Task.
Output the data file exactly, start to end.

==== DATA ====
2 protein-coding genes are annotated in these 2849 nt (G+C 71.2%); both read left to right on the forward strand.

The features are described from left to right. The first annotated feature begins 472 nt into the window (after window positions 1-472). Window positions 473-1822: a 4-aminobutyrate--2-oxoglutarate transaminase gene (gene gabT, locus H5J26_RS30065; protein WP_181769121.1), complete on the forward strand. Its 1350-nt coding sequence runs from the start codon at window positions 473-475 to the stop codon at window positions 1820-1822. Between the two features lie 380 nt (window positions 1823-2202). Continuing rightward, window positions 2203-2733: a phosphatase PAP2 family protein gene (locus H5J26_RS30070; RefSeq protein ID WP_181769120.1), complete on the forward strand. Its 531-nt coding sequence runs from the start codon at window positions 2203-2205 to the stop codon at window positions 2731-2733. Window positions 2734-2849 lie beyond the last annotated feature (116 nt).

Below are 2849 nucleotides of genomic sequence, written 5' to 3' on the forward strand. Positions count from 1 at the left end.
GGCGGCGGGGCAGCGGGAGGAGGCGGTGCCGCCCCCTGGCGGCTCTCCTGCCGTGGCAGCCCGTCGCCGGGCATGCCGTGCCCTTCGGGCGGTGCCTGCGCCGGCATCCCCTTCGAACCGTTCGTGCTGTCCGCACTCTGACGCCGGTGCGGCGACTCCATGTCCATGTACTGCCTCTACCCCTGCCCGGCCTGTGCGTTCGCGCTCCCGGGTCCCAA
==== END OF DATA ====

2 protein-coding genes are annotated in these 2849 nt (G+C 71.2%); both read left to right on the forward strand.

The features are described from left to right. The first annotated feature begins 472 nt into the window (after window positions 1-472). Window positions 473-1822: a 4-aminobutyrate--2-oxoglutarate transaminase gene (gene gabT, locus H5J26_RS30065; protein WP_181769121.1), complete on the forward strand. Its 1350-nt coding sequence runs from the start codon at window positions 473-475 to the stop codon at window positions 1820-1822. Between the two features lie 380 nt (window positions 1823-2202). Continuing rightward, window positions 2203-2733: a phosphatase PAP2 family protein gene (locus H5J26_RS30070; RefSeq protein ID WP_181769120.1), complete on the forward strand. Its 531-nt coding sequence runs from the start codon at window positions 2203-2205 to the stop codon at window positions 2731-2733. Window positions 2734-2849 lie beyond the last annotated feature (116 nt).

Below are 2849 nucleotides of genomic sequence, written 5' to 3' on the forward strand. Positions count from 1 at the left end.
GGCGGCGGGGCAGCGGGAGGAGGCGGTGCCGCCCCCTGGCGGCTCTCCTGCCGTGGCAGCCCGTCGCCGGGCATGCCGTGCCCTTCGGGCGGTGCCTGCGCCGGCATCCCCTTCGAACCGTTCGTGCTGTCCGCACTCTGACGCCGGTGCGGCGACTCCATGTCCATGTACTGCCTCTACCCCTGCCCGGCCTGTGCGTTCGCGCTCCCGGGTCCCAA